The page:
The Queen leads Isis to find Osiris by making a connection between the fragrant tree in the palace garden and Isis’s tale. (Cott, 10)Therefore, Isis finds Osiris’s body back and returns it to Egypt. Set notices that Isis found Osiris’s body and he steals the body again and cuts it into pieces. But Isis does not give up and finds all the pieces except his phallus because a Fish ate it. Then the resourceful goddess creates a phallus out of gold. Isis reassembles Osiris’s body and puts them together with magic words in the embalming rite to bring Osiris back to life.

Osiris is a first living god after death and he gets symbolized as a “king of the Dead. ” (Cott 16) • Isis: Magician &Healer Isis is known as the Great Magician for Egyptians. As a result of her intelligence and power, she desired a place among the gods for herself and her son, Horus. She Plotted to achieve the power which was essential for her leadership. One day, Isis collected some of the drool from Re who is the Great Sun God, and mixed his salvia with clay and formed a poisonous snake out of it. Then she brought the snack to life by magic.

She placed the snake in a situation so that it could hit Re. Therefore, Re called all of gods to save him, but Isis was the only god that has power to cure Re. Isis promised to save Re if he would tell her his secret name of power. Re agreed to give her his secret name and let her to share the name with only her son, Hours. Therefore, Isis used Re’s secret name to heal him of the poison (Monaghan 162). Isis was the most powerful magician of all the Gods to the Egyptains. Many of her magical workings were completed with Thoth, the god of wisdom, and his wife Ma’at, the goddess of the natural order of things.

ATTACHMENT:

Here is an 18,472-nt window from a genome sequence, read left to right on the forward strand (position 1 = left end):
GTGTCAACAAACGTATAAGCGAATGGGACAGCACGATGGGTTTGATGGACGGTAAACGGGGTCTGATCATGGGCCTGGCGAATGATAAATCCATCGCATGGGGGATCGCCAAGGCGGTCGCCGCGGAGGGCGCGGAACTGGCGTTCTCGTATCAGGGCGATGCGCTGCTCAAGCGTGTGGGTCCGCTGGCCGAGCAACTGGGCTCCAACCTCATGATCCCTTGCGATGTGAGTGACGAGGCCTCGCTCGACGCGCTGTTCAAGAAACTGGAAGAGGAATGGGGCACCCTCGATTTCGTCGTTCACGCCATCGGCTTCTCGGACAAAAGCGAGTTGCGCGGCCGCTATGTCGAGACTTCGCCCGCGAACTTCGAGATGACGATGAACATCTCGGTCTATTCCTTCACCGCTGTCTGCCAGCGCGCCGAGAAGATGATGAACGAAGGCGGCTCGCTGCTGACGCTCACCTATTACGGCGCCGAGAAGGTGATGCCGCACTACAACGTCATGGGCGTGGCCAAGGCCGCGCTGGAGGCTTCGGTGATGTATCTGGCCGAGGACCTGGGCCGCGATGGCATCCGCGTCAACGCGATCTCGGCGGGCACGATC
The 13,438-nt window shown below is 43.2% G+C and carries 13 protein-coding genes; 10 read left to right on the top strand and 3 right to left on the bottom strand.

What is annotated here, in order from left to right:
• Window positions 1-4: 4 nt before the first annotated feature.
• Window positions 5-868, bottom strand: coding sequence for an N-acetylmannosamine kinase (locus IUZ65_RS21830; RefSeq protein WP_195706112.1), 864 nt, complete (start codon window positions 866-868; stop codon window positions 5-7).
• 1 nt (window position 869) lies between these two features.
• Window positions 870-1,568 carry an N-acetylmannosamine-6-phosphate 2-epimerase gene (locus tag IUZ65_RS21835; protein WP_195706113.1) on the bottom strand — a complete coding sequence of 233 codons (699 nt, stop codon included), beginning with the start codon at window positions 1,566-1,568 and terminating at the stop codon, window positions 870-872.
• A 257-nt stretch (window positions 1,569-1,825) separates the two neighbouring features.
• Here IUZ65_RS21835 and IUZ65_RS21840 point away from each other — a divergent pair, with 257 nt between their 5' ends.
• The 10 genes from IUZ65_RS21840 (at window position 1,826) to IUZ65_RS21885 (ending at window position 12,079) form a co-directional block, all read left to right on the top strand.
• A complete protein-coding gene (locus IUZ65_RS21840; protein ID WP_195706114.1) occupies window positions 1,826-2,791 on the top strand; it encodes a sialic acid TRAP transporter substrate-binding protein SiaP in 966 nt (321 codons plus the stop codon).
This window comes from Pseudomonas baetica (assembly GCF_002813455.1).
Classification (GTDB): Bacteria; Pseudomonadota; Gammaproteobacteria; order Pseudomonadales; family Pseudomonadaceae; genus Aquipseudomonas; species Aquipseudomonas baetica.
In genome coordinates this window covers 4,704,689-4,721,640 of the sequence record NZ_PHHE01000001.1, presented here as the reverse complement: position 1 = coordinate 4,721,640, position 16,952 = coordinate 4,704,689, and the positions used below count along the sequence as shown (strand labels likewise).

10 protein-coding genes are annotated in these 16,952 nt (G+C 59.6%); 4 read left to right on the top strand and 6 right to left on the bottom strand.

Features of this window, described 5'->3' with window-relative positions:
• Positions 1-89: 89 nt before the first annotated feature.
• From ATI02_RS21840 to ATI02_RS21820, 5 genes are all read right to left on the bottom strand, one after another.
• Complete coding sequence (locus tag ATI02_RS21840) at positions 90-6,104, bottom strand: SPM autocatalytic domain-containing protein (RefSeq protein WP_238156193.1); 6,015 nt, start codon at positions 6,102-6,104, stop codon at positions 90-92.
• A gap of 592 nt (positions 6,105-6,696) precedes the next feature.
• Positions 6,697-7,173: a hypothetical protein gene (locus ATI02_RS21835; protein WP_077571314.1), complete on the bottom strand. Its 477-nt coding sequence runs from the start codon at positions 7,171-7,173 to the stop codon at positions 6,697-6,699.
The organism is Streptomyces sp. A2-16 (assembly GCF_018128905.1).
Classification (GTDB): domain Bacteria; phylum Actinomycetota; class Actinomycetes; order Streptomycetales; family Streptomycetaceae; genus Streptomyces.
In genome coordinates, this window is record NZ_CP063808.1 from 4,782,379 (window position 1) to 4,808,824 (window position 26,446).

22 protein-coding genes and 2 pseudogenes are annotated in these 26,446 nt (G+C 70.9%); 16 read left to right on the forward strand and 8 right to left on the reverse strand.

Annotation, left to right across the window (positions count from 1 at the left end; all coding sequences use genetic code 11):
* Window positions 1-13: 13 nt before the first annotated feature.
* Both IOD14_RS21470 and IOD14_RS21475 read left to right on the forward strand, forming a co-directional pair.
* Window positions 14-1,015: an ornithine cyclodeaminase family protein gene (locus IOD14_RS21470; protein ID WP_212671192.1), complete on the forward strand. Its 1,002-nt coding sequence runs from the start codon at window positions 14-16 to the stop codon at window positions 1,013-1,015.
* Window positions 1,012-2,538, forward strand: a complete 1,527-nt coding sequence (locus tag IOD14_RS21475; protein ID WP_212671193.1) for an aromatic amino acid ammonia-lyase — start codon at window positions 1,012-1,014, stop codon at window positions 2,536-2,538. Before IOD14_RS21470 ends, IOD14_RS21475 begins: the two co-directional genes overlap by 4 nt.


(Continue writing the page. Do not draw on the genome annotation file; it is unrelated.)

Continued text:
According to Isian magic, tempering of magic with wisdom and the rules of nature is a basic element. (Farrar 64) Isis is a sympathetic Goddess and she loves healing people. Manuscripts have been found that show recipes and healing rituals which Isis taught. She introduces many medicines to people. For example, one manuscript explains a recipe to cure burns and fevers, through a symbolic change of identities. The Sick person takes on the identity of Horus. Ritual words are spoken and a medicine spread over the ill or injured person . Isis is not only a sympathetic goddess, but also a forgiving goddess.

There are stories that show Isis’s forgiveness. (Cott 9) • Isis: Divine Mother Goddess Isis is known for bringing civilization to humanity. She is responsible for weaving, spinning, agriculture, healing, and the arts especially metalworking to humanity. Her priests were called mesniu, translated as smiths. The Egyptians pray to her for her intervention in their destiny. Because of her own experiences of grief, she was compassionate to people (Conway119). • Isis: nursing Horus She was the symbolic mother of the king. She is regarded as the symbolic mother of the King.